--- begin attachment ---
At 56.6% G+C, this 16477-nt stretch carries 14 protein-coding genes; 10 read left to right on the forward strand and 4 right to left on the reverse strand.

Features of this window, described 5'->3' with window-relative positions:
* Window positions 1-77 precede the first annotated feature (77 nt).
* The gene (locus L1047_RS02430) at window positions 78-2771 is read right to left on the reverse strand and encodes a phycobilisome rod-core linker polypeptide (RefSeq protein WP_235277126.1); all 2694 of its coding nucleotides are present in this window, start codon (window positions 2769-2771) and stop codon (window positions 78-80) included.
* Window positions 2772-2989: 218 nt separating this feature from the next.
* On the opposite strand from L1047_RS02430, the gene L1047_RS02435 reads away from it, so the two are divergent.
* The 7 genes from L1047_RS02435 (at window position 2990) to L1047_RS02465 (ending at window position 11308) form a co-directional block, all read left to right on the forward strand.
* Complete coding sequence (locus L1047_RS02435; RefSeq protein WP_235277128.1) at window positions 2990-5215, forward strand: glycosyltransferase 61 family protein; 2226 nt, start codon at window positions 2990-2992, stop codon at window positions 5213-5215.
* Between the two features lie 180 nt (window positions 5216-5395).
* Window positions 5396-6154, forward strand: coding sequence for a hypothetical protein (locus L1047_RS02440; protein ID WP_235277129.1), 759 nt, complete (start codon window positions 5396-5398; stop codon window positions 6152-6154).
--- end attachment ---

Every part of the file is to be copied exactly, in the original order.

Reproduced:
At 56.6% G+C, this 16477-nt stretch carries 14 protein-coding genes; 10 read left to right on the forward strand and 4 right to left on the reverse strand.

Features of this window, described 5'->3' with window-relative positions:
* Window positions 1-77 precede the first annotated feature (77 nt).
* The gene (locus L1047_RS02430) at window positions 78-2771 is read right to left on the reverse strand and encodes a phycobilisome rod-core linker polypeptide (RefSeq protein WP_235277126.1); all 2694 of its coding nucleotides are present in this window, start codon (window positions 2769-2771) and stop codon (window positions 78-80) included.
* Window positions 2772-2989: 218 nt separating this feature from the next.
* On the opposite strand from L1047_RS02430, the gene L1047_RS02435 reads away from it, so the two are divergent.
* The 7 genes from L1047_RS02435 (at window position 2990) to L1047_RS02465 (ending at window position 11308) form a co-directional block, all read left to right on the forward strand.
* Complete coding sequence (locus L1047_RS02435; RefSeq protein WP_235277128.1) at window positions 2990-5215, forward strand: glycosyltransferase 61 family protein; 2226 nt, start codon at window positions 2990-2992, stop codon at window positions 5213-5215.
* Between the two features lie 180 nt (window positions 5216-5395).
* Window positions 5396-6154, forward strand: coding sequence for a hypothetical protein (locus L1047_RS02440; protein ID WP_235277129.1), 759 nt, complete (start codon window positions 5396-5398; stop codon window positions 6152-6154).